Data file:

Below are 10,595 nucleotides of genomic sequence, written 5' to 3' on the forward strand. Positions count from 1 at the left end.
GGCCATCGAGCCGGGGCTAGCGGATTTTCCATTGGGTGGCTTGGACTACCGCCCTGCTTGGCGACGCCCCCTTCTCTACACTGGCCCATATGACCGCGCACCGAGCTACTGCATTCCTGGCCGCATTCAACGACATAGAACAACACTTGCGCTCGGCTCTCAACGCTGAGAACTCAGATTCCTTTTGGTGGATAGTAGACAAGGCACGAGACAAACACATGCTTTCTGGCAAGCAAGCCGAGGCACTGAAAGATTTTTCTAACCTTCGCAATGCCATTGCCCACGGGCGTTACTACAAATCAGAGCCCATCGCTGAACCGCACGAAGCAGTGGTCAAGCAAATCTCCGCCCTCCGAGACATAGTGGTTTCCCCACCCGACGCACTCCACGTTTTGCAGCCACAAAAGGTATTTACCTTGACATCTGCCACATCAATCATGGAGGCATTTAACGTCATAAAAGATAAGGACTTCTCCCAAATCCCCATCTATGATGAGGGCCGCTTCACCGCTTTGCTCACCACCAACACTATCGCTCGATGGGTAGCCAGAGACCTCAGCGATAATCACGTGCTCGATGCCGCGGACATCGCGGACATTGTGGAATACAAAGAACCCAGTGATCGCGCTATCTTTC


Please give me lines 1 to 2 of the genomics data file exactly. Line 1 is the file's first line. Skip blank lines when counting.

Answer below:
Below are 10,595 nucleotides of genomic sequence, written 5' to 3' on the forward strand. Positions count from 1 at the left end.
GGCCATCGAGCCGGGGCTAGCGGATTTTCCATTGGGTGGCTTGGACTACCGCCCTGCTTGGCGACGCCCCCTTCTCTACACTGGCCCATATGACCGCGCACCGAGCTACTGCATTCCTGGCCGCATTCAACGACATAGAACAACACTTGCGCTCGGCTCTCAACGCTGAGAACTCAGATTCCTTTTGGTGGATAGTAGACAAGGCACGAGACAAACACATGCTTTCTGGCAAGCAAGCCGAGGCACTGAAAGATTTTTCTAACCTTCGCAATGCCATTGCCCACGGGCGTTACTACAAATCAGAGCCCATCGCTGAACCGCACGAAGCAGTGGTCAAGCAAATCTCCGCCCTCCGAGACATAGTGGTTTCCCCACCCGACGCACTCCACGTTTTGCAGCCACAAAAGGTATTTACCTTGACATCTGCCACATCAATCATGGAGGCATTTAACGTCATAAAAGATAAGGACTTCTCCCAAATCCCCATCTATGATGAGGGCCGCTTCACCGCTTTGCTCACCACCAACACTATCGCTCGATGGGTAGCCAGAGACCTCAGCGATAATCACGTGCTCGATGCCGCGGACATCGCGGACATTGTGGAATACAAAGAACCCAGTGATCGCGCTATCTTTC